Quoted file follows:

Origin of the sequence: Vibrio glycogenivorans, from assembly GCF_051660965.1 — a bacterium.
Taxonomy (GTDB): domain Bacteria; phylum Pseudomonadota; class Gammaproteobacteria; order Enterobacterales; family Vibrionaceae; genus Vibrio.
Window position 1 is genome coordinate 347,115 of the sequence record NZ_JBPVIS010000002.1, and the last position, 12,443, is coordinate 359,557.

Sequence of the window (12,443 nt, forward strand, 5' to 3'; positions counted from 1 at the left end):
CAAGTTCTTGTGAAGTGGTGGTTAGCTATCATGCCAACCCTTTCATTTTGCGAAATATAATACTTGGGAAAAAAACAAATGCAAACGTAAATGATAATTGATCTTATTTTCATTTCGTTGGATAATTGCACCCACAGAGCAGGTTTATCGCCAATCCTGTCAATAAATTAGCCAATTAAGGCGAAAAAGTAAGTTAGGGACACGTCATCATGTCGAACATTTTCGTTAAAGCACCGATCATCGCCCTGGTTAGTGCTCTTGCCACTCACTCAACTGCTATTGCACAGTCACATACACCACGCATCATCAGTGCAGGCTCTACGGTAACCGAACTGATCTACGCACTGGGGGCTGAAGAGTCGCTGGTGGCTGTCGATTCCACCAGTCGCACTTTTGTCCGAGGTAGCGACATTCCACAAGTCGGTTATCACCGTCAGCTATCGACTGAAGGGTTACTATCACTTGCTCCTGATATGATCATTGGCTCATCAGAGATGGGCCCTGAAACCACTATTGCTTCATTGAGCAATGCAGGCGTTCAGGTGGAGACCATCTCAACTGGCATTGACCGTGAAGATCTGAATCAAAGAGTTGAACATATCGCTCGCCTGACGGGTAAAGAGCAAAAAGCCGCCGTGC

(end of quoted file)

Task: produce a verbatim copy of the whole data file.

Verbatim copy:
Origin of the sequence: Vibrio glycogenivorans, from assembly GCF_051660965.1 — a bacterium.
Taxonomy (GTDB): domain Bacteria; phylum Pseudomonadota; class Gammaproteobacteria; order Enterobacterales; family Vibrionaceae; genus Vibrio.
Window position 1 is genome coordinate 347,115 of the sequence record NZ_JBPVIS010000002.1, and the last position, 12,443, is coordinate 359,557.

Sequence of the window (12,443 nt, forward strand, 5' to 3'; positions counted from 1 at the left end):
CAAGTTCTTGTGAAGTGGTGGTTAGCTATCATGCCAACCCTTTCATTTTGCGAAATATAATACTTGGGAAAAAAACAAATGCAAACGTAAATGATAATTGATCTTATTTTCATTTCGTTGGATAATTGCACCCACAGAGCAGGTTTATCGCCAATCCTGTCAATAAATTAGCCAATTAAGGCGAAAAAGTAAGTTAGGGACACGTCATCATGTCGAACATTTTCGTTAAAGCACCGATCATCGCCCTGGTTAGTGCTCTTGCCACTCACTCAACTGCTATTGCACAGTCACATACACCACGCATCATCAGTGCAGGCTCTACGGTAACCGAACTGATCTACGCACTGGGGGCTGAAGAGTCGCTGGTGGCTGTCGATTCCACCAGTCGCACTTTTGTCCGAGGTAGCGACATTCCACAAGTCGGTTATCACCGTCAGCTATCGACTGAAGGGTTACTATCACTTGCTCCTGATATGATCATTGGCTCATCAGAGATGGGCCCTGAAACCACTATTGCTTCATTGAGCAATGCAGGCGTTCAGGTGGAGACCATCTCAACTGGCATTGACCGTGAAGATCTGAATCAAAGAGTTGAACATATCGCTCGCCTGACGGGTAAAGAGCAAAAAGCCGCCGTGC